Indoor Air Quality Regulations Stalled
by Ian Johnson

UPdate Fall 1999
Indoor Air Quality Regulation as a Guideline, 1999

     I have been frustrated by serving on a joint labour-management working group which has been trying for three years to develop and finalize a first-ever Indoor Air Quality regulation under the Nova Scotia Occupational Health and Safety Act.  The whole process of reviewing draft regulations has been stalled with a crisis over appointments of labour representatives to the Nova Scotia Occupational Health and Safety Advisory Council.

     As far as I can tell, our draft regulation has been on hold with the Advisory Council since last September, and may be for some time to come.  Should we dispair?  It is tempting, but I did recently receive some good news about the draft regulation.   I was advised informally by a staff person with the Department of Labour that it is being used as a guideline with employers even though the regulation (or a revised version of it) is not yet in force.

     While by no means a final solution, this gives me some hope that maybe our efforts were not totally in vain.  To me, this suggests that anyone could try to use the draft regulation as a kind of checklist of what should be considered by any employer, or any owner or operator of a public facility, or what we called in the draft, a "non-industrial workplace" in terms of indoor air quality.

     What could this mean?  To me, a list of possible issues or questions could be used or presented  at any time, drawing from the draft regulation, such as the following:
1)  To what extent is the employer, owner or operator aware of and referring to the ASHRAE 62-1989 standard of ensuring an adequate supply of ventillation air?
2)  To what extent are they aware and referring to ASHRAE 55-1992 standard for thermal conditions?
3)  To what extent are design intent documents, and any functional performance test, prepared and made available?
4)  How accessible are return air ducts and other components of the Heating, Ventilation and Air Conditioning (HVAC) Systems?
5)  How far apart is combustion/heating equipment from air handling systems?
6)  To what extent are there controls over building functions such as an enclosed parking garage, food preparation area or a print shop, to control the spread of airborne hazardous substances to other areas of the workplace?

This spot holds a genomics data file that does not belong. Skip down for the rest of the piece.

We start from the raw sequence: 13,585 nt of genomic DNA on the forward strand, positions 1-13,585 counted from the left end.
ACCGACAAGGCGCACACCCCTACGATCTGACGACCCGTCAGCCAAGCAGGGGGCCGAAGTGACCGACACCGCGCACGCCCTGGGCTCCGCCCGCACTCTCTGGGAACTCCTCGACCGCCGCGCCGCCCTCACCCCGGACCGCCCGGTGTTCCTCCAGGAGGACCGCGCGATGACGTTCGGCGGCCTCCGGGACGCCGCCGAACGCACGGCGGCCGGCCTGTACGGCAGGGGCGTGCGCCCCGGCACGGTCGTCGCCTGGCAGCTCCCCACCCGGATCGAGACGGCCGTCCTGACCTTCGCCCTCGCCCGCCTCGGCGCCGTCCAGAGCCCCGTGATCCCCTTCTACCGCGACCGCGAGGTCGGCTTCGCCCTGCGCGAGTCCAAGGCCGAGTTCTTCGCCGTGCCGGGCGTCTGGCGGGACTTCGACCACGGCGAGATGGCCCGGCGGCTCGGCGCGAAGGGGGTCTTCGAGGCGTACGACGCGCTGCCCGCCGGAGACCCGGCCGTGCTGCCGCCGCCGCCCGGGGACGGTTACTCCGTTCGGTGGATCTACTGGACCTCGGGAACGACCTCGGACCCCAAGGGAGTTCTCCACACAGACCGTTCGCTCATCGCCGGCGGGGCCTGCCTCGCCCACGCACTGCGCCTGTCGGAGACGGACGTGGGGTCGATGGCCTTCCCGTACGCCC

7)  What prior assessment is done, and by whom, of the potential for airborne hazardous substances from new floor coverings and building materials?
8)  Is there a HVAC owner's manual in existence or that can be developed?
9)  What assessment is done of the potential impacts on air quality of upgrading or renovations of existing buildings?
10)  What written procedures exist for the maintenance of the HVAC system, storage and proper usage of cleaning, products, solvents, paint and related products, and to control microbial contamination?
11)  What written policy exists on the use of scented products and how well is it enforced and reviewed on a regular basis?
12)  What controls are in place to prohibit smoking in the workplace, restrict smoking to designated smoking areas or to provide for equivalent protection?
13)  What complaints procedure exists for indoor air quality problems and how are investigations to be conducted of any potential problems?
14)  What policies are in place for employee and user communication and training?

     Will these various questions guarantee acceptable indoor air quality?  Not necessarily, but if they (and probably, others) became part of our way of thinking about indoor air quality, we might begin to make some real progress.

     Public pressure will probably still be needed to ensure the new regulation is finally approved as well as fully implemented and enforced.  With the new provincial government this might be a good time for people to push for change.  But maybe we can all do what we can in the meantime to get the spirit, if not the content, of the draft regulation to be put in place.

Ian Johnson is a labour representative with the Nova Scotia Working Group on 
Indoor Air Quality.